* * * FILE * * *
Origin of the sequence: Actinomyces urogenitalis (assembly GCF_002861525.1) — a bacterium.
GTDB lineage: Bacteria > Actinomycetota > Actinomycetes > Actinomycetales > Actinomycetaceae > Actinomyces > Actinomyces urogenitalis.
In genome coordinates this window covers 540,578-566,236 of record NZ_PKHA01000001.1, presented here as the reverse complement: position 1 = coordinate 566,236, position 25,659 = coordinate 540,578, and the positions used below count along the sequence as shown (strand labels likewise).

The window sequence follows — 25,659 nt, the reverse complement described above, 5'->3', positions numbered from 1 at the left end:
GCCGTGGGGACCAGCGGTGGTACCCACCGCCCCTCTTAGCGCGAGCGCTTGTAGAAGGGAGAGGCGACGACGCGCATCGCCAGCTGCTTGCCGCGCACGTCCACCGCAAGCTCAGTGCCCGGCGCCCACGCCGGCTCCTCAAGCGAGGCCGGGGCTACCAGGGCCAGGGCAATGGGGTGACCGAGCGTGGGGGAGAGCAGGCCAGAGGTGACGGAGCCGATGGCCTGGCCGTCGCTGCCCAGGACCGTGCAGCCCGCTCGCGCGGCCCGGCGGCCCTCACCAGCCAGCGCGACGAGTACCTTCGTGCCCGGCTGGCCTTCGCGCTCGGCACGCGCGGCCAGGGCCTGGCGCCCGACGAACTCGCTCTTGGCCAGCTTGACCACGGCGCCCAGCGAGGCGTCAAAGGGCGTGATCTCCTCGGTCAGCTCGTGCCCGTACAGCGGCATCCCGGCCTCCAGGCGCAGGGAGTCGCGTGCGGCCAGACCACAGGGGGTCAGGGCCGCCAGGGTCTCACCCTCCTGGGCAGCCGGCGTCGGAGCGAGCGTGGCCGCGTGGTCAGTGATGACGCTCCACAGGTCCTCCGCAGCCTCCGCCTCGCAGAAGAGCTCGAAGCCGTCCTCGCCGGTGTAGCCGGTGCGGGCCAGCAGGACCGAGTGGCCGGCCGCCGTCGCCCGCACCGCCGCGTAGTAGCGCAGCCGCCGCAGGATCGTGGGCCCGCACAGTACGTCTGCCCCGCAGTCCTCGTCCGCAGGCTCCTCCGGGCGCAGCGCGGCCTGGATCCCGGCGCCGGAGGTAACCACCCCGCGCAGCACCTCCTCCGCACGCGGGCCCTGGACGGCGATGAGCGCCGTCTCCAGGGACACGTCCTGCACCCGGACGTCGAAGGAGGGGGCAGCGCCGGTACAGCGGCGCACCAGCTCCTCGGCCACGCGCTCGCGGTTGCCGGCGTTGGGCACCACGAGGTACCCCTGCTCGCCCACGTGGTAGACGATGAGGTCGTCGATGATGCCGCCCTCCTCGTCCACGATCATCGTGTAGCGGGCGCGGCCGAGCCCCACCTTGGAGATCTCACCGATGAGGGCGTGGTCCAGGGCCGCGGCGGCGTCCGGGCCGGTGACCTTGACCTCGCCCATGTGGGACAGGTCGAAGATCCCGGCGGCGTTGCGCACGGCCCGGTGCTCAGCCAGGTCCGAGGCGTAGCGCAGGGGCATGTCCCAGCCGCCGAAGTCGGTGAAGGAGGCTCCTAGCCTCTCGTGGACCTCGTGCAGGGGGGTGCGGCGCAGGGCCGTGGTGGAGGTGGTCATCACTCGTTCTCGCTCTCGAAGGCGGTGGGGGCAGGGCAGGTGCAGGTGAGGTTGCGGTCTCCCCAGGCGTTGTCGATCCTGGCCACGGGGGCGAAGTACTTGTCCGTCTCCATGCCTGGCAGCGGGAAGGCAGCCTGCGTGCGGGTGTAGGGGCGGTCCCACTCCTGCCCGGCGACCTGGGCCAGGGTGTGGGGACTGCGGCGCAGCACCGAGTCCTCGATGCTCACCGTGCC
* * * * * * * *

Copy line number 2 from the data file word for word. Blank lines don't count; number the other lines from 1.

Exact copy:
GTDB lineage: Bacteria > Actinomycetota > Actinomycetes > Actinomycetales > Actinomycetaceae > Actinomyces > Actinomyces urogenitalis.